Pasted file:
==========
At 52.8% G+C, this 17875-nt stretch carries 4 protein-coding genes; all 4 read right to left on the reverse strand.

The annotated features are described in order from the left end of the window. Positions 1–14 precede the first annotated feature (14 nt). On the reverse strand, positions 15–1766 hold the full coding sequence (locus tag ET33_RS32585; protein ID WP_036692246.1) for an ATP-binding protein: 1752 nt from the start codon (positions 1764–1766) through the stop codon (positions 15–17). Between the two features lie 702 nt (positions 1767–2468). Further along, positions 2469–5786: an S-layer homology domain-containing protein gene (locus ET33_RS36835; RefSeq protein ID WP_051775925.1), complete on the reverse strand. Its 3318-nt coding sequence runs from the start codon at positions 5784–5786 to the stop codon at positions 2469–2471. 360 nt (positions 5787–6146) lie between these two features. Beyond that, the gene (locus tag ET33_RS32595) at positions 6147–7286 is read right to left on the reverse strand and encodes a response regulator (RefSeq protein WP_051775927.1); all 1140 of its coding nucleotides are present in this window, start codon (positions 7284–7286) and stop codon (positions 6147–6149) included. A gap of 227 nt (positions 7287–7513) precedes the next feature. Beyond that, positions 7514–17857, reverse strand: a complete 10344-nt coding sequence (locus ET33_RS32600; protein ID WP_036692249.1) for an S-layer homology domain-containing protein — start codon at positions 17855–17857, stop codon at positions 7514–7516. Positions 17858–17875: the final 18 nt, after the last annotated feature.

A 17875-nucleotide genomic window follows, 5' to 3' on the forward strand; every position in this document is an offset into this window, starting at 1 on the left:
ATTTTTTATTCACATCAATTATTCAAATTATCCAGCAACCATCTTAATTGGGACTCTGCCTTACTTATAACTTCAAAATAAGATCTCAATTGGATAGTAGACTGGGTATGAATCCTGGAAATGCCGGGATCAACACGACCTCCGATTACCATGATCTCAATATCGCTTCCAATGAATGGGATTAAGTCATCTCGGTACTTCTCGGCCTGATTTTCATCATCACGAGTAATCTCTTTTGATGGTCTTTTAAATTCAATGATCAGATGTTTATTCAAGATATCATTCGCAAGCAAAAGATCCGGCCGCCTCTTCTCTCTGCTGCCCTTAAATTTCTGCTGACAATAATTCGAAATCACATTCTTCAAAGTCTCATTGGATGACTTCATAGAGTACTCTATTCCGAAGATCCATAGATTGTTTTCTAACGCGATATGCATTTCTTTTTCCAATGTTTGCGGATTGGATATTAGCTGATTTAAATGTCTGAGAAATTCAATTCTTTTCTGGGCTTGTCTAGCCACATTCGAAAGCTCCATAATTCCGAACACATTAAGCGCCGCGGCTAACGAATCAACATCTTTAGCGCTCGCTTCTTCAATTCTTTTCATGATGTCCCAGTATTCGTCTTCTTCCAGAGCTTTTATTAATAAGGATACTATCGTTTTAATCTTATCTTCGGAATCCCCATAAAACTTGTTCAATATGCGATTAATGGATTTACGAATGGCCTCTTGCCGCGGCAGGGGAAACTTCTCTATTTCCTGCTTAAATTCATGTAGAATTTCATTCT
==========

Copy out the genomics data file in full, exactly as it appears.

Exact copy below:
At 52.8% G+C, this 17875-nt stretch carries 4 protein-coding genes; all 4 read right to left on the reverse strand.

The annotated features are described in order from the left end of the window. Positions 1–14 precede the first annotated feature (14 nt). On the reverse strand, positions 15–1766 hold the full coding sequence (locus tag ET33_RS32585; protein ID WP_036692246.1) for an ATP-binding protein: 1752 nt from the start codon (positions 1764–1766) through the stop codon (positions 15–17). Between the two features lie 702 nt (positions 1767–2468). Further along, positions 2469–5786: an S-layer homology domain-containing protein gene (locus ET33_RS36835; RefSeq protein ID WP_051775925.1), complete on the reverse strand. Its 3318-nt coding sequence runs from the start codon at positions 5784–5786 to the stop codon at positions 2469–2471. 360 nt (positions 5787–6146) lie between these two features. Beyond that, the gene (locus tag ET33_RS32595) at positions 6147–7286 is read right to left on the reverse strand and encodes a response regulator (RefSeq protein WP_051775927.1); all 1140 of its coding nucleotides are present in this window, start codon (positions 7284–7286) and stop codon (positions 6147–6149) included. A gap of 227 nt (positions 7287–7513) precedes the next feature. Beyond that, positions 7514–17857, reverse strand: a complete 10344-nt coding sequence (locus ET33_RS32600; protein ID WP_036692249.1) for an S-layer homology domain-containing protein — start codon at positions 17855–17857, stop codon at positions 7514–7516. Positions 17858–17875: the final 18 nt, after the last annotated feature.

A 17875-nucleotide genomic window follows, 5' to 3' on the forward strand; every position in this document is an offset into this window, starting at 1 on the left:
ATTTTTTATTCACATCAATTATTCAAATTATCCAGCAACCATCTTAATTGGGACTCTGCCTTACTTATAACTTCAAAATAAGATCTCAATTGGATAGTAGACTGGGTATGAATCCTGGAAATGCCGGGATCAACACGACCTCCGATTACCATGATCTCAATATCGCTTCCAATGAATGGGATTAAGTCATCTCGGTACTTCTCGGCCTGATTTTCATCATCACGAGTAATCTCTTTTGATGGTCTTTTAAATTCAATGATCAGATGTTTATTCAAGATATCATTCGCAAGCAAAAGATCCGGCCGCCTCTTCTCTCTGCTGCCCTTAAATTTCTGCTGACAATAATTCGAAATCACATTCTTCAAAGTCTCATTGGATGACTTCATAGAGTACTCTATTCCGAAGATCCATAGATTGTTTTCTAACGCGATATGCATTTCTTTTTCCAATGTTTGCGGATTGGATATTAGCTGATTTAAATGTCTGAGAAATTCAATTCTTTTCTGGGCTTGTCTAGCCACATTCGAAAGCTCCATAATTCCGAACACATTAAGCGCCGCGGCTAACGAATCAACATCTTTAGCGCTCGCTTCTTCAATTCTTTTCATGATGTCCCAGTATTCGTCTTCTTCCAGAGCTTTTATTAATAAGGATACTATCGTTTTAATCTTATCTTCGGAATCCCCATAAAACTTGTTCAATATGCGATTAATGGATTTACGAATGGCCTCTTGCCGCGGCAGGGGAAACTTCTCTATTTCCTGCTTAAATTCATGTAGAATTTCATTCT